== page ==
Genetic Testing

The genetic makeup of the OM tumor - and the patient's own genetics - is fast becoming a powerful prognostic indicator and valuable guide to inform treatment and surveillance, especially since most patients do not have evidence of metastatic disease at the time of primary diagnosis. Some tumors are genetically predisposed to mutate differently and may be more likely to metastasize, so patients in this subset will be monitored more aggressively. You can only make these informed decisions, though, if you are armed with the best data on your disease, though, and OMF encourages all patients to discuss genetic testing with their doctor early on, ideally before treatment of their primary tumor.

Chromosome Analysis (Karotyping)

Before the introduction of the now widely used Gene Expression Profile (GEP) test, a widely used predictor of metastatic disease was the detection of monosomy 3. A monosomy is any form of aneuploidy (chromosomal abnormality) with the presence of only one chromosome (instead of the typical two in humans) from a pair. Abnormalities in chromosomes 1, 3, 6 and 8 may indicate an increased risk of OM metastasis. About half of OM tumors will show an alteration of chromosome 3 and metastatic OM occurs almost exclusively in patients with a loss of chromosome 3 (monosomy 3).  Put another way, the majority of tumors with the monosomy 3 abnormality have a poor prognosis (i.e. result in metastatic disease) versus less than 5% of tumors that have not had chromosome 3 deleted.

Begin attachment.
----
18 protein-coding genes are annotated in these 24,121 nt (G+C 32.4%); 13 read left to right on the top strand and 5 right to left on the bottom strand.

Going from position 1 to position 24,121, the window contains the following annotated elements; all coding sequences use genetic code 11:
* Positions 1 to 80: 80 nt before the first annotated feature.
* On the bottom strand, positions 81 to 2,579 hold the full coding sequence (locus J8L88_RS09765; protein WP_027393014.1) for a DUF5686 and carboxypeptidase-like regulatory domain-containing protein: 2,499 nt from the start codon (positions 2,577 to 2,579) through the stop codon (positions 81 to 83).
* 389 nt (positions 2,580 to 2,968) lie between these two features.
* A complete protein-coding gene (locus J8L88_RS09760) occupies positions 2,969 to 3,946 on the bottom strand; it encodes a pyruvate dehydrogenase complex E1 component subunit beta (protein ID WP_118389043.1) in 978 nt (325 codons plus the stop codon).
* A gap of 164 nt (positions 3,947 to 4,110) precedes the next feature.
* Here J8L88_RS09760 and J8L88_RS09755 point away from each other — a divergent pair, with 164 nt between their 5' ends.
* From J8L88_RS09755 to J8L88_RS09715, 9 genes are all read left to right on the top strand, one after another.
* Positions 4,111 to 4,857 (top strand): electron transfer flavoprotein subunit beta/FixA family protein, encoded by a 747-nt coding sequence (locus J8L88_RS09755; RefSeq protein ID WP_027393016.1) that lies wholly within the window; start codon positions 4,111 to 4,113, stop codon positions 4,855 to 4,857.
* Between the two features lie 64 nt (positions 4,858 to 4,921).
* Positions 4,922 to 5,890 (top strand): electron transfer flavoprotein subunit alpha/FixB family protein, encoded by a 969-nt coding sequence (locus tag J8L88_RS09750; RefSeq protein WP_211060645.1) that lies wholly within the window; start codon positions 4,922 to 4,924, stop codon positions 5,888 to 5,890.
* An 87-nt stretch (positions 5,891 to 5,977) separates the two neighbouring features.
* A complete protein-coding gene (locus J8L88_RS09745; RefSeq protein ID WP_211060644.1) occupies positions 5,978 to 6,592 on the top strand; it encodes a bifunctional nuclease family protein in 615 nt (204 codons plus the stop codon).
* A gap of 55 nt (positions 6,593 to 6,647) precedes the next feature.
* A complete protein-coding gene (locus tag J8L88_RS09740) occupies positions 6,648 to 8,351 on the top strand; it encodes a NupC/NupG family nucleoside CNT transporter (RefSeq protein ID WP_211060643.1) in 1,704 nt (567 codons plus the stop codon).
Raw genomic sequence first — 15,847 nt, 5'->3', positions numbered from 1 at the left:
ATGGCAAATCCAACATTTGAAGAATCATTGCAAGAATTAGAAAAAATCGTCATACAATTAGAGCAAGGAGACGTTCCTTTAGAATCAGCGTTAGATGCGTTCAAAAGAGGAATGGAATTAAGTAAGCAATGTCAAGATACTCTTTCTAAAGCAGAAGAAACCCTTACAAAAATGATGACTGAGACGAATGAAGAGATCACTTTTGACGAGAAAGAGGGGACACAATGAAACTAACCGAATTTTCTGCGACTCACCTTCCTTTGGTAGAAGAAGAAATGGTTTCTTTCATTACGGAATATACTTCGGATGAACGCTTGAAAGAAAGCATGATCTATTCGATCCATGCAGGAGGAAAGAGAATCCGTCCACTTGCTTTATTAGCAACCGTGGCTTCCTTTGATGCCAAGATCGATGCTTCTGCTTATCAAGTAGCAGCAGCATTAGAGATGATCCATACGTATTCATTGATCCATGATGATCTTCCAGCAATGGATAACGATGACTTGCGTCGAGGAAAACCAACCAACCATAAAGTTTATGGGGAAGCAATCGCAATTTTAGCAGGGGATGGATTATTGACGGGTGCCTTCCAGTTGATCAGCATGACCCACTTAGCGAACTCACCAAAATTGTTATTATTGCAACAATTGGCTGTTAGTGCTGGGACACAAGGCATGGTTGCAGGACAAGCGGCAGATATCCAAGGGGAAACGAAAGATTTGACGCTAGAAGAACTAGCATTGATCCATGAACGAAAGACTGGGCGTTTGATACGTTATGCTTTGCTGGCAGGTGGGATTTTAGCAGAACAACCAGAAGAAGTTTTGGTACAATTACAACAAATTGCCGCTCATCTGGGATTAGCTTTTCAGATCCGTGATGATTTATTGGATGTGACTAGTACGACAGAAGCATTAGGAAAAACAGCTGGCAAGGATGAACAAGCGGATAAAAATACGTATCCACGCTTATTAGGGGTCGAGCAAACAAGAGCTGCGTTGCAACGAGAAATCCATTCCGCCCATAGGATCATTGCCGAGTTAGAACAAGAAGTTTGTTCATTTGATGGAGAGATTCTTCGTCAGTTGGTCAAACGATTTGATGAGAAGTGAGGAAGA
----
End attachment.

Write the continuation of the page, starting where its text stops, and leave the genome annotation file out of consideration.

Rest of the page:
Here is the link to a paper that states 66% of metastasizing OM tumors with the monosomy 3 abnormality have a poor prognosis: "Monosomy 3 Predicts Death but Not Time until Death in Choroidal Melanoma"

It is believed that gains on chromosomes 6 and 8 can increase the predictive value of monosomy 3 (source: Melanoma Research Foundation). A gain of 6p indicates a better prognosis and a gain of 8q indicates a worse prognosis. This information can help predict risk of developing metastatic disease and can be obtained from a fine needle biopsy at the time of treatment of the primary eye tumor, but not after brachytherapy.

Gene Expression Profile (GEP) Testing

This test measures the gene expression profile (GEP), or molecular signature, of the tumor. It is based on a 15-GEP test and groups the tumor into low-, medium- or high-risk for metastasis over the next five years. The test results are individualized to the patient’s tumor, which is classified as one of the following phenotypes based on its risk profile:
Around half of ocular melanomas are shown to be “class 1” tumors and these tumors exhibit a distinct gene expression pattern, most often have chromosome 3, and thus have a low risk of metastasis. The other half of ocular melanomas, though, fall into the “class 2” category. These exhibit a different gene expression pattern, usually have lost one copy of chromosome 3, and have a relatively high risk of metastasis.